Traumatized persons lose their trust in themselves, in other people, and in God.

The experience of terrorized violence betrays and destroys a person’s fundamental assumptions regarding “the human and divine systems of protection that sustain life,” and in doing so, tears asunder the foundations of his or her world. “In situations of terror, people spontaneously seek their first source of comfort and protection.  Wounded soldiers and raped women cry for their mothers, or for God.  When this cry is not answered, the sense of basic trust — the foundation of belief in the continuity of life, the order of nature, and the transcendent order of the divine — is shattered.”  The traumatized person feels cast out of the “systems of care that give people a sense of control, connection and meaning.”  (Trauma 51-52, 33)  Victims of traumatic events are thus plunged into a state of existential crisis:  they “lose their trust in themselves, in other people, and in God.” (Trauma 56)

Healthy self-love, caring and trusting relationships with others, and belief in a meaningful order of creation are all casualties of violence.  Trauma “shames and stigmatizes”; its victims are prisoners of feelings of utter disconnection, worthlessness, powerlessness and pointlessness.  (Trauma 133, 197, 214)

The path to recovery is marked by new self-esteem, restored relationships, and a sustaining faith.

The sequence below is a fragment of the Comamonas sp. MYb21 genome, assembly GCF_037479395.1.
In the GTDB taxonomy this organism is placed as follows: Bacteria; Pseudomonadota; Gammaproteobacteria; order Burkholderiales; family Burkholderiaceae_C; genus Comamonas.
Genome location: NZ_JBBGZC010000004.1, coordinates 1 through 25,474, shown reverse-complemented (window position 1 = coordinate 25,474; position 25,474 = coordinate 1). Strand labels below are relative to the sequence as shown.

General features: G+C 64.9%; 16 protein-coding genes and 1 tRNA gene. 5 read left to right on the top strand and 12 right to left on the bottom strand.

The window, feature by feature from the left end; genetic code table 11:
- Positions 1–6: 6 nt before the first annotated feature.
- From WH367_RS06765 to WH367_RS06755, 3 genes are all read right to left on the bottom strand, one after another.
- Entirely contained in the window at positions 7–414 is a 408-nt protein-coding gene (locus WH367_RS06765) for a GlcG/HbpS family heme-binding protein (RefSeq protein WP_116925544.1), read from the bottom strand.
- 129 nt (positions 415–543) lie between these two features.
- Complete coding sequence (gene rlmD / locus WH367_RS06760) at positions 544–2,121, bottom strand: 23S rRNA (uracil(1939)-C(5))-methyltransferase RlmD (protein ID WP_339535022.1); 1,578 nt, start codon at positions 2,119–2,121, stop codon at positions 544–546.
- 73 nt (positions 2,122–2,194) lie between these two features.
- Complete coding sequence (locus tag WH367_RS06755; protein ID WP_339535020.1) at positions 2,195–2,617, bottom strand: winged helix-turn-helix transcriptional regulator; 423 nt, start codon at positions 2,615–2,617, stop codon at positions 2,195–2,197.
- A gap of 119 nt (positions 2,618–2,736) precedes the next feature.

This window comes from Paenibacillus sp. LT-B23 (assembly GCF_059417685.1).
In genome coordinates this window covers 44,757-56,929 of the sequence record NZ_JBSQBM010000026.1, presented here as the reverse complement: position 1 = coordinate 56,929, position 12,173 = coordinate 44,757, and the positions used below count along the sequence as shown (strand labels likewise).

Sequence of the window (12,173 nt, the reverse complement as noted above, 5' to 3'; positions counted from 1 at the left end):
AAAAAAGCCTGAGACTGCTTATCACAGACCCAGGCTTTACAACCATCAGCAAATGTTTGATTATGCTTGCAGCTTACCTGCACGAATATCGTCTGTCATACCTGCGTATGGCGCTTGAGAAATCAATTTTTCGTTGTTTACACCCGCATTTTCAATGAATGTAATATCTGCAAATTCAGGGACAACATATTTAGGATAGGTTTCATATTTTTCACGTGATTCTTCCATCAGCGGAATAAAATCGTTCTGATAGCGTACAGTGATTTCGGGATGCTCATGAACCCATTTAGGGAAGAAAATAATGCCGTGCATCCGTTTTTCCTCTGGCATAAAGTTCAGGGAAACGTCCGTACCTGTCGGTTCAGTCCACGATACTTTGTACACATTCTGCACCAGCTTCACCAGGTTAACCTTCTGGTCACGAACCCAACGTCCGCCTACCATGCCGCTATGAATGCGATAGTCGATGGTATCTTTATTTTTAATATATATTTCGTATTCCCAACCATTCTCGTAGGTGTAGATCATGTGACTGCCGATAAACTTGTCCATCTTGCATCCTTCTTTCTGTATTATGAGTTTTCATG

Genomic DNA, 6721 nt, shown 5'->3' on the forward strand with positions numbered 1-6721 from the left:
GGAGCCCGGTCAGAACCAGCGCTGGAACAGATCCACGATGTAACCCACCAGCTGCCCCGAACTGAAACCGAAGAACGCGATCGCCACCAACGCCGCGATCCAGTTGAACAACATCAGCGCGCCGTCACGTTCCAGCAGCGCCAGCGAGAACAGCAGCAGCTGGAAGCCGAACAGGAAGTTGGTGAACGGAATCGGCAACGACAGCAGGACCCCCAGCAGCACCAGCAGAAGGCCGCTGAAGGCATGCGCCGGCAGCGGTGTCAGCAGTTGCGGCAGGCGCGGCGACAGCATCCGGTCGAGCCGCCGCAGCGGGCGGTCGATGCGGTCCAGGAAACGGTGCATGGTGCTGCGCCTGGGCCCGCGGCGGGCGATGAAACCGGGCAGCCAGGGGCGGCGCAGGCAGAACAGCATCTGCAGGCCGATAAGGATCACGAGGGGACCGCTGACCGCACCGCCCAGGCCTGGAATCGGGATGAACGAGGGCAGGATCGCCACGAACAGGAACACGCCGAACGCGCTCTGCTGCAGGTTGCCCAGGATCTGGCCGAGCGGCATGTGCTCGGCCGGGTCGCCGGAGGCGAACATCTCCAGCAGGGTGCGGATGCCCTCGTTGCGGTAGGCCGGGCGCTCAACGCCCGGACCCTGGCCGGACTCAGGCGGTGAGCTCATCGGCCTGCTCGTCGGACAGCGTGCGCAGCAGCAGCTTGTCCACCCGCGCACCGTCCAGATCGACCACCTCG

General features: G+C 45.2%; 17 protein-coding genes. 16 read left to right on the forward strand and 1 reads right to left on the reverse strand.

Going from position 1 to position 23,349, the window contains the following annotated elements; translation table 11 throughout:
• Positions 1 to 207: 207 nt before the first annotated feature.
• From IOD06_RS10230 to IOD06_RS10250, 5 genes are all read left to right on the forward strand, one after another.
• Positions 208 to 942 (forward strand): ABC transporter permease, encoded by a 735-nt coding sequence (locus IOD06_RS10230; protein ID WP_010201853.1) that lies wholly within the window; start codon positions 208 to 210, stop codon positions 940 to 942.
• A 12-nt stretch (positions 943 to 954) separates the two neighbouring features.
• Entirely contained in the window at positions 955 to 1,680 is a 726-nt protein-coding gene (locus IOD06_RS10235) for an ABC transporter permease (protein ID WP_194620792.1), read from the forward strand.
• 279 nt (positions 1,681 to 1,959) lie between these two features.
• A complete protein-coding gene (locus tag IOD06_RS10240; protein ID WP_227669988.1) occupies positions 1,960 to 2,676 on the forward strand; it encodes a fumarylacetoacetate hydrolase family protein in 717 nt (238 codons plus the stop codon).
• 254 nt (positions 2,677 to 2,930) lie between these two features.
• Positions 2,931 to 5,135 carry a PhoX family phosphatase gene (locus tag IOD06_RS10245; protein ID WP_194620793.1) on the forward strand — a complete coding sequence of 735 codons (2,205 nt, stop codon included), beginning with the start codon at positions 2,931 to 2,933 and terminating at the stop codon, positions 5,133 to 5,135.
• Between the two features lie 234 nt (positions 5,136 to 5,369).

Although the experience of trauma can never be erased from one’s life, those who have undergone trauma can undertake a journey of healing, and most can “regain the world they have lost.”  Recovery from trauma transforms a dehumanized victim into an empowered and reconnected survivor.  The recovery process generally follows a three-stage path: establishing safety for the person who has experienced trauma; empowering that person to tell his or her story; and reestablishing the person’s healthy and life-giving connections.   In the last stage of recovery, the survivor rebuilds the foundations of his/her life that were lost to trauma: s/he develops “a new self,” “new relationships,” and a “sustaining faith.”  Relationship and community are essential to recovery:  through renewed loving and supportive relationships with others, victims learn to shed their trauma-induced stigmatized identity and reconstruct their damaged capacities for trust, autonomy, identity and intimacy.  Through experiences of love, imagination and restorative reinterpretation, they find a new set of assumptions about “meaning, order and justice in the world.”  Recovery is achieved when (among other things) the person’s self-esteem is restored, their important relationships are reestablished, and “a coherent system of meaning and belief that encompasses the story of the trauma” is affirmed. (Trauma 3, 133, 155, 178-9, 181, 194, 196-7, 214)